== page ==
Fleck’s biggest problem heading into the season is that he doesn’t have a quarterback. For as bad as Leidner was, the one thing he did provide was stability, starting 41 games over four years. And while he never delivered on his promise as a passer (36 career TDs to 32 career INTs), he at least could move the ball capably at times and was always a decent rushing threat. He’s gone now, which might seem like a good thing for Minnesota fans, but that’s before they look at Leidner’s potential replacements. The front-runners are Conor Rhoda, a senior and former two-star recruit with 5.5 YPA on 17 career passes, and Demry Croft, a sophomore who somehow manages to make Rhoda’s YPA look elite (Croft’s, also on 17 attempts, is a baffling 2.0). Redshirt freshman Seth Green and true frosh Tanner Morgan are active participants in an ongoing competition, too. Fleck has said he plans on naming one starter and avoiding a platoon system, but he might wait until late August to do so.
Whoever does win the job better be good at handing the ball off, because they’ll be doing that a lot. Rodney Smith and Shannon Brooks make up one of the better RB duos in the conference. Smith is a versatile back coming off an 1100-yard season, and Brooks is a home run threat looking to become more well-rounded. Leading receiver Drew Wolitarsky is gone, but Fleck inherits a pair of promising young wideouts in Rashad Still and Tyler Johnson. Tight end Brandon Lingen is a solid safety valve for whoever wins the QB job.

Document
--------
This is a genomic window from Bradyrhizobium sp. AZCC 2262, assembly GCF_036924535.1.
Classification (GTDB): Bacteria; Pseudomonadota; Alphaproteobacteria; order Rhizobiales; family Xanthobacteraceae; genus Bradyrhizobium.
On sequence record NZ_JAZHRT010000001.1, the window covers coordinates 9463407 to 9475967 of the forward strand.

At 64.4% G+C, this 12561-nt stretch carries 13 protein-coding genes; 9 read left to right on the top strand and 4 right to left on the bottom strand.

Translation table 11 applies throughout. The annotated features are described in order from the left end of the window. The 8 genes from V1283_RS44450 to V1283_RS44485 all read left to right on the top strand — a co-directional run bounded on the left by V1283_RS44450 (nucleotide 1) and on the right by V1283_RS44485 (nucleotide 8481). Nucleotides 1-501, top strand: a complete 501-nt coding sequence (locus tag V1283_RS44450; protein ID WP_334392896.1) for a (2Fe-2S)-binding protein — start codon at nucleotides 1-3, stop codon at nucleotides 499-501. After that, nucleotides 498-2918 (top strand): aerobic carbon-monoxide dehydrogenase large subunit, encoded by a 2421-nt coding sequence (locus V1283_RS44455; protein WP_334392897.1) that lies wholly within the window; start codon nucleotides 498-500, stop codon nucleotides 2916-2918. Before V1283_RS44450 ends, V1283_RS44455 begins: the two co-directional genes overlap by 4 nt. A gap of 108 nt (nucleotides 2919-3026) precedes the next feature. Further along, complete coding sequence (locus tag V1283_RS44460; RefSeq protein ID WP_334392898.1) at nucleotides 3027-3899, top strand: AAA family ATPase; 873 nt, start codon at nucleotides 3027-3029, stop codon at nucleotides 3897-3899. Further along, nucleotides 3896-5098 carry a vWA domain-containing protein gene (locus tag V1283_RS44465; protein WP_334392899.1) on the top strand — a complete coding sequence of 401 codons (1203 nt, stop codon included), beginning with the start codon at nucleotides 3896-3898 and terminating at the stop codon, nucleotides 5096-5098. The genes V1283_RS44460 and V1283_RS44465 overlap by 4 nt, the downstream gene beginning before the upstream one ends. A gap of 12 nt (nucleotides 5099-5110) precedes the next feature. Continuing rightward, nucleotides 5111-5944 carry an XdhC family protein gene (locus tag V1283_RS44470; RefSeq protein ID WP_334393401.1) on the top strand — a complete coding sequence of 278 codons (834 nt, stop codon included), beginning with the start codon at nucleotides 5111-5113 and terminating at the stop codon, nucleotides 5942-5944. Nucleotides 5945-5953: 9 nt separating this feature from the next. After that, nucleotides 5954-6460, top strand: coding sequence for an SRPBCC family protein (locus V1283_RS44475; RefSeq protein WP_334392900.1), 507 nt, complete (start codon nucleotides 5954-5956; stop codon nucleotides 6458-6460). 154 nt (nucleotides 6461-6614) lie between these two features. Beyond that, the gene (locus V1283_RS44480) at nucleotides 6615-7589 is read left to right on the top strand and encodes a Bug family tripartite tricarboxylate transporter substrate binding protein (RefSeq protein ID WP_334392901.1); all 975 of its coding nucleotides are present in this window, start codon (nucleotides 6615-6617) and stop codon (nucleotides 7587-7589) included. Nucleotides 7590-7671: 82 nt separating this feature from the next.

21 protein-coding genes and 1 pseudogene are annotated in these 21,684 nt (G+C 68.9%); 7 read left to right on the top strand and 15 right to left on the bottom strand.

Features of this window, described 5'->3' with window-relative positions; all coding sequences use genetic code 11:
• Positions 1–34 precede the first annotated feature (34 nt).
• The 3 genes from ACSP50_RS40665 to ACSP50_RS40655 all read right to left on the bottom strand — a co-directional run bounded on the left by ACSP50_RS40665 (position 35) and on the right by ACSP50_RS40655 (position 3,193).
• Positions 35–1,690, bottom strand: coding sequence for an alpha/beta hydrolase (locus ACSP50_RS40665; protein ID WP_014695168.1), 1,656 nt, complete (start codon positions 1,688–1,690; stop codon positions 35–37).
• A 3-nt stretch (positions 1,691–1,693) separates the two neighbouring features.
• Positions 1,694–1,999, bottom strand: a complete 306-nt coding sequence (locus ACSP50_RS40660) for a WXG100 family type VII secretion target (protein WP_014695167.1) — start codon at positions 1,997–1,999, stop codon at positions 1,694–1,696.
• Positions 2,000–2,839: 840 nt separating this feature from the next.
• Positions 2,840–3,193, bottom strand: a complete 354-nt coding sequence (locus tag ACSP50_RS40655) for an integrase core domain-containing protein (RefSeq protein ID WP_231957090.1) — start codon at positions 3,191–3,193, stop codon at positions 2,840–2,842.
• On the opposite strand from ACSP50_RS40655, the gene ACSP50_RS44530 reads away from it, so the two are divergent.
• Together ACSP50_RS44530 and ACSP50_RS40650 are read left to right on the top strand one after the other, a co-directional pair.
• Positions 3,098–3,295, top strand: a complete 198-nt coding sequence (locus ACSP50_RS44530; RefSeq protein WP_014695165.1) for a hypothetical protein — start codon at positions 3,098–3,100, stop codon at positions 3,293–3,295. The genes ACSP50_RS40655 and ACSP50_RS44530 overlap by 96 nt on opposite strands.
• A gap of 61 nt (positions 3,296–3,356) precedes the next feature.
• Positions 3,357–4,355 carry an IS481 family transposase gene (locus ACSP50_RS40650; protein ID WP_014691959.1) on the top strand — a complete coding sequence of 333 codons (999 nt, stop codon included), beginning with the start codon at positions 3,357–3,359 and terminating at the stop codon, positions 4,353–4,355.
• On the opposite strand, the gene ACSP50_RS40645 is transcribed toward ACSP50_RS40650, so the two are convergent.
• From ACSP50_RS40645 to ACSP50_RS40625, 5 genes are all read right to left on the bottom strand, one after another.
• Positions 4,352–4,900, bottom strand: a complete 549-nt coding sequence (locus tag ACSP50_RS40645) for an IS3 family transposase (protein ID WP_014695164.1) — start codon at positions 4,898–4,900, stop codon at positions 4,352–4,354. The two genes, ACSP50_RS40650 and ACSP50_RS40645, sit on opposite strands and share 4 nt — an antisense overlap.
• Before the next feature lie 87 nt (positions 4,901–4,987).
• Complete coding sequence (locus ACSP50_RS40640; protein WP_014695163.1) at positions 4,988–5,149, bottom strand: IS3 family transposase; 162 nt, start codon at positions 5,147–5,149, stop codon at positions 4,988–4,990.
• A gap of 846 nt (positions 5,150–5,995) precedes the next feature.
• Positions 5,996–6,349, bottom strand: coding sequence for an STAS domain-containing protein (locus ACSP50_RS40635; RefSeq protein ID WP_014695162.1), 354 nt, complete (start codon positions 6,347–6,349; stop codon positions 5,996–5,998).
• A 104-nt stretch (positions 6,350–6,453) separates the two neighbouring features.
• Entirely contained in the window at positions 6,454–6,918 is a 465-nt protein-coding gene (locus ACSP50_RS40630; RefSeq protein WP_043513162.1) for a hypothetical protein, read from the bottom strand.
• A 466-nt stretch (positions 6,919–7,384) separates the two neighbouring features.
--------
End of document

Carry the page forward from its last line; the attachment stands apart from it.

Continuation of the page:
The best move Fleck has made thus far in his tenure at Minnesota is poaching offensive line coach Ed Warinner from Ohio State. Warinner is one of the best assistants in the Big Ten and will almost certainly make a major impact on the OL right away. The Gophers badly need an improvement in that area.
Several top contributors return from a defense that ranked 23rd in S&P+ last season, but depth is a major issue. The best player on this defense is probably defensive tackle Steven Richardson, who dominated the interior to the tune of 11 TFLs, 7 sacks and 2 forced fumbles as a junior. Andrew Stelter is no slouch at the other DT spot, making that arguably the strongest position group on the roster outside of running back. Fleck is no doubt hoping two solid starters emerge out of a trio of sophomore defensive ends: Carter Coughlin, Tai’yon Devers, and all-name team candidate Winston DeLattiboudere. Jonathan Celestin and Blake Cashman are back to the lead the linebackers, but several key pieces at that position are gone. Same with the secondary, which loses both starting corners and safety/leading tackler Damarius Travis. Antoine Winfield Jr. and Duke McGhee are a capable safety tandem, but as I mentioned earlier, there just isn’t much depth on this defense. If any of the expected contributors get hurt, Minnesota could have a hard time stopping teams.
Players to Know
RB Shannon Brooks
Rodney Smith is probably a top 5 running back in the conference, so you’ve most likely heard of him by now. Don’t sleep on Brooks. The junior has piled up 14 touchdowns in two seasons despite only receiving limited touches and is a threat to take it to the house every time he touches the ball.
DT Steven Richardson
Richardson is one of the most underrated players in the Big Ten, much of which simply has to do with the position he plays. Guys in the trenches don’t get much publicity (unless they’re Ndamukong Suh), but Richardson’s presence in the interior makes a huge difference. Brad North, J.B. Butler, and Tommy Doles will have their hands full when the Gophers come to Evanston.
WR Rashad Still
Whoever ends up winning the QB job will have a pretty nice go-to target in the 6-foot-5 Still. The junior caught just 18 balls last season but averaged 19.4 yards per catch and has reportedly made major strides this offseason.